This is not a good day. I have known for a while that Pettitte, 38, might be calling it quits. Word kept filtering out that Pettitte had told the Yankees not to count on him, that he wasn't going to start the season. There was word, though, that Pettitte was still throwing, giving hope to Yankees management and fans that he would eventually decided to return to pinstripes for one final season.
Pettitte has flirted with retirement for years, seemingly talking every offseason about how the pull of staying home with his family in Texas was getting stronger. Yet, he kept coming back for more. And he kept performing well, as evidenced by last season's 11-3 record and 3.28 ERA in 21 starts.
I just always assumed Pettitte would keep coming back until he just could not physically do it anymore. I can scarcely believe that I won't get to watch the big, classy lefty every five days once the 2011 season starts. I am going to miss watching Pettitte work, watching an unshaven and unshaken Petittte peer over his glove and under his cap for the signals with that "I mean business" stare. Watching him compete. Watching him succeed for more often than fail, even though countless major league pitchers have had better repertoires to work with.
It was always Pettitte's heart, his guts and determination, that separated him from lesser pitchers.
How will the Yankees replace him? They tried and failed to get Cliff Lee. Since then they have been prepping for life without him by trying to collect spare parts, and have come up with Freddy Garcia and Bartolo Colon. They can't replace Pettitte. Neither can Sergio Mitre.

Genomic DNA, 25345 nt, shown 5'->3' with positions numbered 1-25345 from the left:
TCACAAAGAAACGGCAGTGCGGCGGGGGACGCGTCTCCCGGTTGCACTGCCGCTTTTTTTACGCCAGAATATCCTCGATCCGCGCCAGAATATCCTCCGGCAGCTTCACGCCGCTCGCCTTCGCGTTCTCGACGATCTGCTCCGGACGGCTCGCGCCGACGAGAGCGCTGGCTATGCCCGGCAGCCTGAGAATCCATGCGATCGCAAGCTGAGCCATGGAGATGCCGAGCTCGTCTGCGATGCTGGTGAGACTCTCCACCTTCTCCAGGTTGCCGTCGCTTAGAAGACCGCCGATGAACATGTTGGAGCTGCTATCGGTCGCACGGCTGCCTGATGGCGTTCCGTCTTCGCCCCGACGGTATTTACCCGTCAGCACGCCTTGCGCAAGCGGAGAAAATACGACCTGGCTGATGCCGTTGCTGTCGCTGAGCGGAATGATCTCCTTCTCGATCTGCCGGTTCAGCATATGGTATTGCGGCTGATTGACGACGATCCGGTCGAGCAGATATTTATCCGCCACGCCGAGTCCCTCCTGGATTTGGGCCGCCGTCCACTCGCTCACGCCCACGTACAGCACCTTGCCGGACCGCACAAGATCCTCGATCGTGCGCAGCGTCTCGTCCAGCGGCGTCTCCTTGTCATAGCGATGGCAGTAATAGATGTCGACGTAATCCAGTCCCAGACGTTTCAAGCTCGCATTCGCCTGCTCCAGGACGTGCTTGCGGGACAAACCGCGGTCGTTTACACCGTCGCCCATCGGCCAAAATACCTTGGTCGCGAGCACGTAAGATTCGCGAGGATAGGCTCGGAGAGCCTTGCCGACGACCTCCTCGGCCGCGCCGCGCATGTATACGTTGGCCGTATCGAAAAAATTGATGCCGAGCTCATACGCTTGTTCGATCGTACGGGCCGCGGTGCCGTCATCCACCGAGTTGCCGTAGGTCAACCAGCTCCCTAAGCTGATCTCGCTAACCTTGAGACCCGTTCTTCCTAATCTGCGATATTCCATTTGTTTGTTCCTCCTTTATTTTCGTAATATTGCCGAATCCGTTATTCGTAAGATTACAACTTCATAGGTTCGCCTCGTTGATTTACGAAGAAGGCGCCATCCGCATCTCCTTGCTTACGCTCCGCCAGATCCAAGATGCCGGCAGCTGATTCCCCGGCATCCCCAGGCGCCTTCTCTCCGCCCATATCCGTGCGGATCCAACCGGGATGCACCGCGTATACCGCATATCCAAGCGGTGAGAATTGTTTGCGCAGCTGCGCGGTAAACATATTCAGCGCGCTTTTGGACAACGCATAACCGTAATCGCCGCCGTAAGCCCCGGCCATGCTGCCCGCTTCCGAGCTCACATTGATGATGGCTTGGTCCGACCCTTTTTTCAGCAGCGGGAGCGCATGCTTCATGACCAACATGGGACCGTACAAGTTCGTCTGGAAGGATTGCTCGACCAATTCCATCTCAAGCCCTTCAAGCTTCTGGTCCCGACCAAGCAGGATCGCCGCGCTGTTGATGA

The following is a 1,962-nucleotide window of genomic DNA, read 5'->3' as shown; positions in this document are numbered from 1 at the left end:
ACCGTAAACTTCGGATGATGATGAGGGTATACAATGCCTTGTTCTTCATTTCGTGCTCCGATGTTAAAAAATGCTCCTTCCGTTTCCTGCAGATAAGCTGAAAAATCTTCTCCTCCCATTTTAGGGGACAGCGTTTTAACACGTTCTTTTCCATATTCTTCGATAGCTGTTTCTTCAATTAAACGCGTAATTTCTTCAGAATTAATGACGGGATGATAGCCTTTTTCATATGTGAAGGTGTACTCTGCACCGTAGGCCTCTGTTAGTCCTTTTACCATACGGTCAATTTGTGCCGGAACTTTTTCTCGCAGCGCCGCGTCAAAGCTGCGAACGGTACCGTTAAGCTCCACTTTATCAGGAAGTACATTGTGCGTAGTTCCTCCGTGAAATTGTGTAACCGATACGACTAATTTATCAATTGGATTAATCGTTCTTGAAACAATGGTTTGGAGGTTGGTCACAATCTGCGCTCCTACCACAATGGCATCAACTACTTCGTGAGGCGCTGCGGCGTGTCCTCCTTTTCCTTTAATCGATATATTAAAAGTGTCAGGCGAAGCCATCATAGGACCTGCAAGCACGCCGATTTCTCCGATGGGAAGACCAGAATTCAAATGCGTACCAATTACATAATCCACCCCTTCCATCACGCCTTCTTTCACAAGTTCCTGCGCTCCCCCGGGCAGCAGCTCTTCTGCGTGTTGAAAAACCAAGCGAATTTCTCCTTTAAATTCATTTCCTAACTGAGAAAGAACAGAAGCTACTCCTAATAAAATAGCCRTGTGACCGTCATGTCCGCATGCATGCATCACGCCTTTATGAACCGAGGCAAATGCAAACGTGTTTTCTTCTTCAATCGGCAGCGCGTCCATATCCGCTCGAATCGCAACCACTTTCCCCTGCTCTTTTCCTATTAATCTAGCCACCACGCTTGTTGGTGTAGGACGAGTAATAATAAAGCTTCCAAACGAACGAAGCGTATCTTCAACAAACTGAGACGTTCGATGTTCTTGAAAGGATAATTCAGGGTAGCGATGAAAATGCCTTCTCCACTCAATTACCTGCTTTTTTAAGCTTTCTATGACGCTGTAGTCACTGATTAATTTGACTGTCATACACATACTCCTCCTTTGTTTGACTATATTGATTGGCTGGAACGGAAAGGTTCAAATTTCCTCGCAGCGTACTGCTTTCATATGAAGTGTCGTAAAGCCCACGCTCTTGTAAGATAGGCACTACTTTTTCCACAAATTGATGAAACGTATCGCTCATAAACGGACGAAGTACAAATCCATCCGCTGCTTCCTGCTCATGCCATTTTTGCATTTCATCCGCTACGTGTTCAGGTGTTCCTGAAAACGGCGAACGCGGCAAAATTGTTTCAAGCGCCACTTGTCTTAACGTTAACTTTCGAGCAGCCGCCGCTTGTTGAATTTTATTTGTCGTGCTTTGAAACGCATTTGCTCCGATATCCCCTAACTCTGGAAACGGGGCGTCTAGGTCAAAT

Today, though, isn't the day to worry about that. Today is the day to honor Pettitte.
I have never really thought of Petittte as an ace, because he has never really been one. There has almost always been somebody better on the Yankee staff, and always in the American League -- evidenced by Pettitte's never winning the Cy Young Award.
Yet, look at the sum of his 16-year career and there are not a lot of modern pitchers who are better. A total of 240 career regular-season victories and 19 postseason ones, many of them marvelous clutch performances.
Pettitte has to be considered one of the two best Yankee starting pitchers of all time. He is third to Whitey Ford in terms of victories with the Yankees. Ford has 236, Red Ruffing 231 and Pettitte 203. Only Ford started more games as a Yankee (438-396). Only Ford has more strikeouts (1,956-1,823).
Pettitte reached double figures in victories every season of his career except 2004 with Houston, a season shortened by an elbow injury.
Will he make the Hall of Fame? We have debated that before and I'm sure we will do it again. Today, I would rather not.
Today, I just want to honor Pettitte. And beg him to reconsider.